Home » Blog » Waiting Period » Mortgage Included in Bankruptcy?
Was there a mortgage included in your bankruptcy?

Mortgage Included in Bankruptcy?

Since 2011, I have been focusing much more time and energy to educating folks about being able to buy again after bankruptcy, foreclosure, short sale or deed in lieu of foreclosure.

One of the most common questions I get is in regards to including a mortgage or mortgages in a bankruptcy.

This is a tricky question because it seems that bankruptcy attorneys do not always do a great job of explaining to folks what it means to include a mortgage in a bankruptcy.

Find the Right Lender. Find the Right Loan. Get Help Now!

Bankruptcy does not protect you from foreclosure

One of the biggest misunderstandings about including a mortgage in a bankruptcy is that folks believe that once they do, they no longer own the home.

This could not be further from the truth.  Bankruptcy protection simply protects you against the bank suing you, and getting a deficiency judgement (sue you for the losses they incurred) IF you should default on the mortgage.

It’s also important to understand that while you cannot be held accountable by the lender if you default, you are still responsible for the mortgage and you are still the owner of the home.

Find the Right Lender. Find the Right Loan. Get Help Now!

While filing for bankruptcy will postpone the foreclosure process, it does not pay off the mortgage or protect you from foreclosure.

The problem I see most often is that after filing for bankruptcy, on the advice of the bankruptcy attorney, folks stop making payments on the home and either just walk away or continue to live in the home until the foreclosure proceedings are complete.

The challenge with walking away or simply “waiting it out” is that the banks are taking YEARS to foreclose in many cases.  As you can see from the comments on an earlier article I wrote “Including Mortgage in Bankruptcy is NOT Free and Clear

Find the Right Lender. Find the Right Loan. Get Help Now!

Protect yourself and buy again sooner

The main purpose of this article is to help you understand the process so that you don’t have surprises in the future once you’ve gotten back up on your feet.  My suggestion is that if you feel that you will not be able to keep the home, and if you want to be in a position to buy another home as soon as possible, consider either a deed in lieu of foreclosure or a short sale.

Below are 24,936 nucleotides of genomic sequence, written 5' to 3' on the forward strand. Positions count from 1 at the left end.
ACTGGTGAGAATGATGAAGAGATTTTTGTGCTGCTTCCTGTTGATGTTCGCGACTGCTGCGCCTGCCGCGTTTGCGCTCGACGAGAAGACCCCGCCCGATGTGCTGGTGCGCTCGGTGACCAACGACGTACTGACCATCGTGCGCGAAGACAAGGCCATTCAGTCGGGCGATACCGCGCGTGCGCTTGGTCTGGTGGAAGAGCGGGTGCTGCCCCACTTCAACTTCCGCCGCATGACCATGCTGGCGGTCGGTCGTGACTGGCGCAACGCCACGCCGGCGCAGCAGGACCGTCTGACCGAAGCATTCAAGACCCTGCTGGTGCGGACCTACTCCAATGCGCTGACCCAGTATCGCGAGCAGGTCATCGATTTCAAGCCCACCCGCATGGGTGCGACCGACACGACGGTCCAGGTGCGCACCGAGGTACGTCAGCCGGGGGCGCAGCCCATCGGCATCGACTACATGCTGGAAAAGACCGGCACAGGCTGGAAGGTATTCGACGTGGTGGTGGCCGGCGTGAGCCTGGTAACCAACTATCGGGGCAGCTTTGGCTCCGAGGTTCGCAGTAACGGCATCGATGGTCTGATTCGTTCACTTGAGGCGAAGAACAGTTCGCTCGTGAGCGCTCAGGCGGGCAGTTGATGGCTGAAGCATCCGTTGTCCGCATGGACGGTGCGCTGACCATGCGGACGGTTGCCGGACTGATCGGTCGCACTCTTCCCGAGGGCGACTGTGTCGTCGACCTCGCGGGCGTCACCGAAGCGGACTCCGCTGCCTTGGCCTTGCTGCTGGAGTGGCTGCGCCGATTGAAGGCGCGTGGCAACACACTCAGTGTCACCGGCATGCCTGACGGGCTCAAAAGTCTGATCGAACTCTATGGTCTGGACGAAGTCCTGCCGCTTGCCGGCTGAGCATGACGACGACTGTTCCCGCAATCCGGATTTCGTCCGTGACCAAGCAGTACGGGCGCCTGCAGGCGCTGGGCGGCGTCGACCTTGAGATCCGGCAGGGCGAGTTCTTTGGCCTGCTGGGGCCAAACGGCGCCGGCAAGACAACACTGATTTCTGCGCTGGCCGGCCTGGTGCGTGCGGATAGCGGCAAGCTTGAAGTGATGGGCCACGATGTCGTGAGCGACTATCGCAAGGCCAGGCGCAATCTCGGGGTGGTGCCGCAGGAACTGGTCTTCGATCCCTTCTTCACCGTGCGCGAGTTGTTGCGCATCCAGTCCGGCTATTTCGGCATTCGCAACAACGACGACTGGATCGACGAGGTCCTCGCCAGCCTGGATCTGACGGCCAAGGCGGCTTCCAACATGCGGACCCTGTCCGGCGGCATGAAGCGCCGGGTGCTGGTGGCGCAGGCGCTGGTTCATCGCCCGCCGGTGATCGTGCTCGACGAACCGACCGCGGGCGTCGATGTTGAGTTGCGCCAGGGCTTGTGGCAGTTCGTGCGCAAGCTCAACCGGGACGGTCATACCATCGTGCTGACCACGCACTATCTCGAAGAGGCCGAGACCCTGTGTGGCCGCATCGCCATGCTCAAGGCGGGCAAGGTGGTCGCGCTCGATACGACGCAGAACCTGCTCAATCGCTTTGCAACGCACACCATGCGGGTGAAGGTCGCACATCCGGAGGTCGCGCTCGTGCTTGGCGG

Neither option will cost you money to do, and both options will at least give you control over the the process and help you buy again sooner than if you were to allow the bank to foreclose on the home.

Find the Right Lender. Find the Right Loan. Get Help Now!

If you have any questions about your options, feel free to live chat, shoot me a private email or leave a public comment below.

Find the Right Lender. Find the Right Loan. Get Help Now!

About Your Expert

Scott Schang

As a 19 year veteran of the Mortgage and Real Estate industry, I am passionate about educating and empowering consumers. I have been writing about consumer protection issues, and making sense of complicated real estate and mortgage topics on this website since 2007

Leave a Question or Comment About this Topic

  • Mari says:

    I own a home at the time 417000 in 2008 I became disabled I have first mortgage and second mortgage in my home I will say able to get a notification they only modified my first loan now my second home I haven’t paid the second loan sense they never tried to foreclose on my property since the reception and 2012 which I I did them notifications they never tried to go after me I had Dr going off to me and suet for my home I got a lawyer and he told me to do bankruptcy 7 that includes both of my home I have no equity in my house I’m disable I still current in my first mortgage what will happen with my second mortgage since they never try to foreclosure my house worth now 230000 what will happen with my second mortgage since I don’t have enough payments my kids live with me with my grandkids and their help me pay the mortgage My First Mortgage what can happen can I try to contact my mortgage that did a balloon payment only paying interest on my first mortgage can I include my second mortgage to avoid foreclosure my lawyer did not reaffirm and neither both morgage what can I do to save my home where my kids and grandkids live with me

    • Hi Mari,

      This is a tricky situation. If you are not making payments on the second mortgage, the lender can foreclose on the home. Including a mortgage in bankruptcy does not prevent the lender from foreclosing if you stopped making payments.

      Without equity in your home, the second mortgage holder is likely to just wait until there is equity to foreclose.

      If you have the money, you can always attempt to settle with the second mortgage holder for less than the total amount owed. If you can do that, and continue to make the payments on your first mortgage, then you should be able to avoid foreclosure.

      Hope this helps?

  • Elle says:

    Scott
    My home was included in a Bankruptcy in 2008, I remained in the home until a short sale was complete in August 2017, I received a tax form for debt forgiveness? Since the home was discharged in 2008, does that get reported as earned income? Confused since the debt was included.
    Thanks

    • Hi Elle, this is a question for a licensed tax professional, so my answer is simply from an educated “friend” that should be confirmed by a professional. If your mortgage was discharged in the bankruptcy, you cannot be further penalized or taxed as a result of the short sale. Also, if you are not aware, you would be eligible to buy again using conventional financing 4 years from the discharge of the bankruptcy, and disregard the short sale in 2017.

      Hope this helps?

      • Elle says:

        Thanks, I will consult a tax professional, however did a little research and a simple form needs to be attached to taxes…form 982!!!

  • Mike says:

    Scott,